The Old Man and the Sea is one of Hemingway’s novellas for which he won a Pulitzer Prize and a Nobel Prize for Literature. In his novella, Ernest Hemingway tells us the story of an aging fisherman, Santiago, who fails to catch a fish. He had the company of a boy called Manolin. But the parents of the young boy forced him to leave the old man and to fish in a more prosperous boat because the old man failed to catch a fish for eighty-four-days.
Hemingway wrote The Old Man and the Sea in a language of “great simplicity and power” by using “short, declarative sentences” and a “tough, terse prose.” Hemingway was an expatriate in the 1920s. Also, he was a former journalist and an ambulance driver during the World War I. Ernest Hemingway was an “aficionado of bullfighting and big-game hunting, and his main protagonists were always men and women of courage and conviction, who suffered unseen scars, both physical and emotional.” (Scribner 2003)
In Santiago, the central character of The Old Man and the Sea, Hemingway has created the character of a Cuban fisherman who personifies courage, endurance, and faith.
The reader-response criticism “adheres to the belief that the act of reading is just as creative as the act of writing because the readers bring experiences and feelings to the work that influence the text’s meaning.”
We are going to evaluate and understand the themes of courage, endurance, and faith which are being personified by the old Cuban man, Santiago.
Courage is central to Hemingway’s world view and it is portrayed by the central character of the novella. Santiago shows great courage throughout the whole story. After “eighty-four-days now without taking a fish,” (Hemingway 2003, p.9) the old man is not being discouraged. He decides to go far out to sea in his skiff alone. He has the courage to persevere even though he is sitting in the sweltering heat of the sun for hours. Even though Santiago had not caught a fish in eighty-four-days, he never gives up. He was old but “his eyes…were cheerful and undefeated.” (Hemingway 2003, p.10) He had courage in the face of defeat; finally, on day eighty-five, he finally caught an enormous marlin. “Fish,” he said softly aloud, “I’ll stay with you until I am dead.” His struggle shows a great courage. Rama Rao, in his book called Ernest Hemingway’s the Old Man and the Sea, writes:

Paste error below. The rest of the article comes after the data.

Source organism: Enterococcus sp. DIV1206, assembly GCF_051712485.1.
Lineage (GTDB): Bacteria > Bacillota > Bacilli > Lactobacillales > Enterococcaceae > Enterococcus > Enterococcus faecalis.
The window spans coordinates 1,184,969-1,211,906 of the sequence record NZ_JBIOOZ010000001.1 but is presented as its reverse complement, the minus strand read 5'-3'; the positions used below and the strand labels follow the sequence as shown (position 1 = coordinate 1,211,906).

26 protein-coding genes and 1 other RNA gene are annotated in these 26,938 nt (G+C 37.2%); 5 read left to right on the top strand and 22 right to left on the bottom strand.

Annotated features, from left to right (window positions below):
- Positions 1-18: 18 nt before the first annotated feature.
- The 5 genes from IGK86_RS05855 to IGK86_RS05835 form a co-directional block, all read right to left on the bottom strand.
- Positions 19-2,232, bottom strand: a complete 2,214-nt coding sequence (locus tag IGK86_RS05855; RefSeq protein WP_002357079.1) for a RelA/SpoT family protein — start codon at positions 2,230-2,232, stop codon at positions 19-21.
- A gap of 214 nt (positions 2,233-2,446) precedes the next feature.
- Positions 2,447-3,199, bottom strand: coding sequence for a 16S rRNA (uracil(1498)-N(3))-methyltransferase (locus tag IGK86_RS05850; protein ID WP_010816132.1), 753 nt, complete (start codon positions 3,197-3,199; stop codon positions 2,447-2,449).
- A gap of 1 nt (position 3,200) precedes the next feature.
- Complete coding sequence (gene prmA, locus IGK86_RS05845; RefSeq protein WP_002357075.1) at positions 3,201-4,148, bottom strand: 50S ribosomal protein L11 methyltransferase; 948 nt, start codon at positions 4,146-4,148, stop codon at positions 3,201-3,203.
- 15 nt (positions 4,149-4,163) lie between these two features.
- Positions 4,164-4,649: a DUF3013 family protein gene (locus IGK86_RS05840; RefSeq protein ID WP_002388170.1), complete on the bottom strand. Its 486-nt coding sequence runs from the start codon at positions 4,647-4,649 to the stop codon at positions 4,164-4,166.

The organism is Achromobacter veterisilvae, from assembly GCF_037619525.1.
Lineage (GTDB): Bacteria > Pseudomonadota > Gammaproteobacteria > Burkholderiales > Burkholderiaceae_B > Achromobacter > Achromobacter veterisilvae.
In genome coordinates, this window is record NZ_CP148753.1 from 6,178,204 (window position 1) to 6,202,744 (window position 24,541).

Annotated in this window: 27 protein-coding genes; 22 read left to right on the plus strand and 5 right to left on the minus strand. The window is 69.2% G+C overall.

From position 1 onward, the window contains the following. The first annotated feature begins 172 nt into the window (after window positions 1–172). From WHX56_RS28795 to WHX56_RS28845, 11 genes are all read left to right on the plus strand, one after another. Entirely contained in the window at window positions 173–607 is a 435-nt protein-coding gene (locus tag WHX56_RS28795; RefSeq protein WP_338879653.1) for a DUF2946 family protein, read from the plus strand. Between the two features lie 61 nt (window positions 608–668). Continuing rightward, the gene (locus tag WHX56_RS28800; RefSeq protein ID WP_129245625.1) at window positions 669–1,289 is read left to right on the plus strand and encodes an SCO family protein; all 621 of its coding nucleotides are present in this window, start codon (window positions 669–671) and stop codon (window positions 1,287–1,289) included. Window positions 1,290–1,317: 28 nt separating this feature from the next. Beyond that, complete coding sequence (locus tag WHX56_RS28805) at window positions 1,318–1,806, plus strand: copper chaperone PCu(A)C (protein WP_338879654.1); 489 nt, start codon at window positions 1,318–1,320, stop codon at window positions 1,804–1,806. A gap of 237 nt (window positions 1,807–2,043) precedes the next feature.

The old Santiago passes through various experiences until, in the end, he not only faces the sea but passes through the problems and obstacles it places in his way and catches the biggest ever fish of his life and defends it against the bloodthirsty sharks demonstrating the indefatigable and unconquerable spirit of” the man. (Rao 2007, p.44)
The novella, The Old Man and the Sea, is indeed a remarkable story of courage. It is Santiago’s ‘unconquerable spirit’ (Hemingway 2003) which gives him the ability to struggle and persevere against the hardship of life. “He took my harpoon too and all the rope” but “man is not made for defeat,” Santiago said, “A man can be destroyed but not defeated.” (Hemingway 2003, p.103) This epic struggle between the marlin and the old man is not surprising because he is the man who was able to defeat the “great negro from Cienfuegos who was the strongest man on the docks.” (Hemingway 2003, p.69)